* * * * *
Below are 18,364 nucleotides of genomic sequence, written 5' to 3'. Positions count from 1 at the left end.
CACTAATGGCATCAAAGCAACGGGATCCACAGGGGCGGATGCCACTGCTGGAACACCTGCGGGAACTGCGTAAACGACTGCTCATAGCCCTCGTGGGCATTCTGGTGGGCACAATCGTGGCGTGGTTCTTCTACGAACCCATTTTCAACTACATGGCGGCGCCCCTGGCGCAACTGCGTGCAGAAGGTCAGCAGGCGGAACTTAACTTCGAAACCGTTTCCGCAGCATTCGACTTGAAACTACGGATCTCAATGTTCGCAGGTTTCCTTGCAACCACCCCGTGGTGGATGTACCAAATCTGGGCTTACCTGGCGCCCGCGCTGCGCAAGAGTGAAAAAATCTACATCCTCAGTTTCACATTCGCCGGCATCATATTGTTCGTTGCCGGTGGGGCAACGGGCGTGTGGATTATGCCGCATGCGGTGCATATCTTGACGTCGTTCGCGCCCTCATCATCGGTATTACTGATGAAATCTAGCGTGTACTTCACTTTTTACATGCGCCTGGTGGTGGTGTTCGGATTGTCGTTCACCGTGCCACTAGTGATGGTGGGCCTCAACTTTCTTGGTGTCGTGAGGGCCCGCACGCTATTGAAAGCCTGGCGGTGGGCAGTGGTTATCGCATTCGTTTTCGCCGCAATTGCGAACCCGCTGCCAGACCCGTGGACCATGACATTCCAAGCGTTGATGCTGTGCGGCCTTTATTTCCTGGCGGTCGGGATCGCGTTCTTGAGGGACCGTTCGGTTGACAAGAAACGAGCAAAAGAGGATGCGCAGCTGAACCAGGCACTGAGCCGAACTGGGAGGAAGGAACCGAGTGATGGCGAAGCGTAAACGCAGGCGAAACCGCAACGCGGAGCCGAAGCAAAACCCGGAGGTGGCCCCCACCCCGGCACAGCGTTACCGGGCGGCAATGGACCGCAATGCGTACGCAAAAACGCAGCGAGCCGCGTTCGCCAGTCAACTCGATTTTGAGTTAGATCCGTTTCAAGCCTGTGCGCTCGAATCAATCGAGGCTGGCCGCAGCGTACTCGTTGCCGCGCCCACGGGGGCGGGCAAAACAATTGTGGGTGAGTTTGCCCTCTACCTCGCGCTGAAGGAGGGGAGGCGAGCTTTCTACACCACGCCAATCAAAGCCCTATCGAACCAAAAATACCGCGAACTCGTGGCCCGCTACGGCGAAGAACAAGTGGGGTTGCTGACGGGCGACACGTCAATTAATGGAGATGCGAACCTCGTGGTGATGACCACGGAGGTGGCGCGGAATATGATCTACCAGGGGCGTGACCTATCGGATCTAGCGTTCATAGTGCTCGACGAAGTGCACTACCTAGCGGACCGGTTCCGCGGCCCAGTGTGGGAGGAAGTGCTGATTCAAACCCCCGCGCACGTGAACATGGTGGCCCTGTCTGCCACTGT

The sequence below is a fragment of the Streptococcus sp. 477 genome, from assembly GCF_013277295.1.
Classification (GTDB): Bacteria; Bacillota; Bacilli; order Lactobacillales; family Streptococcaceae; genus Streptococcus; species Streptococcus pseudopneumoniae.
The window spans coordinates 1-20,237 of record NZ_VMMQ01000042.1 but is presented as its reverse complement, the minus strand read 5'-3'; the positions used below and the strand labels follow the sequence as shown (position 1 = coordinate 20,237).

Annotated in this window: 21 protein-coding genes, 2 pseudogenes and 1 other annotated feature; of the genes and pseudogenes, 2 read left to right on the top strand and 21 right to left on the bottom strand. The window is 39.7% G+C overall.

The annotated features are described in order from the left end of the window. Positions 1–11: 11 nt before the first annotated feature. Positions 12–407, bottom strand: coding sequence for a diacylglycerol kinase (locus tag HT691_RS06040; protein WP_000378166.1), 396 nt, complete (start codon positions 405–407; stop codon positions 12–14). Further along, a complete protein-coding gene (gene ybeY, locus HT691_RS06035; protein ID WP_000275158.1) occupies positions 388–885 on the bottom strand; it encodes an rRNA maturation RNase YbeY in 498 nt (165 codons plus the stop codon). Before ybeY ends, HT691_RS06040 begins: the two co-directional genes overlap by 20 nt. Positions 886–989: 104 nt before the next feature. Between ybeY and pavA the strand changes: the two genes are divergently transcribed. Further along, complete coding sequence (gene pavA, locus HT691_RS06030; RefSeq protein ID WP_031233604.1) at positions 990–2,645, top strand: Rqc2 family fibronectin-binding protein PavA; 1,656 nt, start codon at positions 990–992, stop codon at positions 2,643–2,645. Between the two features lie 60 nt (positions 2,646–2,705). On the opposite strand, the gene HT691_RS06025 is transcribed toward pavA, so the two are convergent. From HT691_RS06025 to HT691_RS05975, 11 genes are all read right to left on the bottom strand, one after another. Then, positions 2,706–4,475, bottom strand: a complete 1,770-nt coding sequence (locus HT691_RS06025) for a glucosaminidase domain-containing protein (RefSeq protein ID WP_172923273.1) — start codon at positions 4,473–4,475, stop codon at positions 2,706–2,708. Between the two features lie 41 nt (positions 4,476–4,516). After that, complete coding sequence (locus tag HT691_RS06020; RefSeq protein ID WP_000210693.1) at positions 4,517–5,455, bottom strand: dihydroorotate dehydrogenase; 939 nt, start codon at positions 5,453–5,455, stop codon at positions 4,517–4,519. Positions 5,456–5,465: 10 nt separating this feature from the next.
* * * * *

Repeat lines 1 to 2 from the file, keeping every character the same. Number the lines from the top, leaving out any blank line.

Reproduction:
Below are 18,364 nucleotides of genomic sequence, written 5' to 3'. Positions count from 1 at the left end.
CACTAATGGCATCAAAGCAACGGGATCCACAGGGGCGGATGCCACTGCTGGAACACCTGCGGGAACTGCGTAAACGACTGCTCATAGCCCTCGTGGGCATTCTGGTGGGCACAATCGTGGCGTGGTTCTTCTACGAACCCATTTTCAACTACATGGCGGCGCCCCTGGCGCAACTGCGTGCAGAAGGTCAGCAGGCGGAACTTAACTTCGAAACCGTTTCCGCAGCATTCGACTTGAAACTACGGATCTCAATGTTCGCAGGTTTCCTTGCAACCACCCCGTGGTGGATGTACCAAATCTGGGCTTACCTGGCGCCCGCGCTGCGCAAGAGTGAAAAAATCTACATCCTCAGTTTCACATTCGCCGGCATCATATTGTTCGTTGCCGGTGGGGCAACGGGCGTGTGGATTATGCCGCATGCGGTGCATATCTTGACGTCGTTCGCGCCCTCATCATCGGTATTACTGATGAAATCTAGCGTGTACTTCACTTTTTACATGCGCCTGGTGGTGGTGTTCGGATTGTCGTTCACCGTGCCACTAGTGATGGTGGGCCTCAACTTTCTTGGTGTCGTGAGGGCCCGCACGCTATTGAAAGCCTGGCGGTGGGCAGTGGTTATCGCATTCGTTTTCGCCGCAATTGCGAACCCGCTGCCAGACCCGTGGACCATGACATTCCAAGCGTTGATGCTGTGCGGCCTTTATTTCCTGGCGGTCGGGATCGCGTTCTTGAGGGACCGTTCGGTTGACAAGAAACGAGCAAAAGAGGATGCGCAGCTGAACCAGGCACTGAGCCGAACTGGGAGGAAGGAACCGAGTGATGGCGAAGCGTAAACGCAGGCGAAACCGCAACGCGGAGCCGAAGCAAAACCCGGAGGTGGCCCCCACCCCGGCACAGCGTTACCGGGCGGCAATGGACCGCAATGCGTACGCAAAAACGCAGCGAGCCGCGTTCGCCAGTCAACTCGATTTTGAGTTAGATCCGTTTCAAGCCTGTGCGCTCGAATCAATCGAGGCTGGCCGCAGCGTACTCGTTGCCGCGCCCACGGGGGCGGGCAAAACAATTGTGGGTGAGTTTGCCCTCTACCTCGCGCTGAAGGAGGGGAGGCGAGCTTTCTACACCACGCCAATCAAAGCCCTATCGAACCAAAAATACCGCGAACTCGTGGCCCGCTACGGCGAAGAACAAGTGGGGTTGCTGACGGGCGACACGTCAATTAATGGAGATGCGAACCTCGTGGTGATGACCACGGAGGTGGCGCGGAATATGATCTACCAGGGGCGTGACCTATCGGATCTAGCGTTCATAGTGCTCGACGAAGTGCACTACCTAGCGGACCGGTTCCGCGGCCCAGTGTGGGAGGAAGTGCTGATTCAAACCCCCGCGCACGTGAACATGGTGGCCCTGTCTGCCACTGT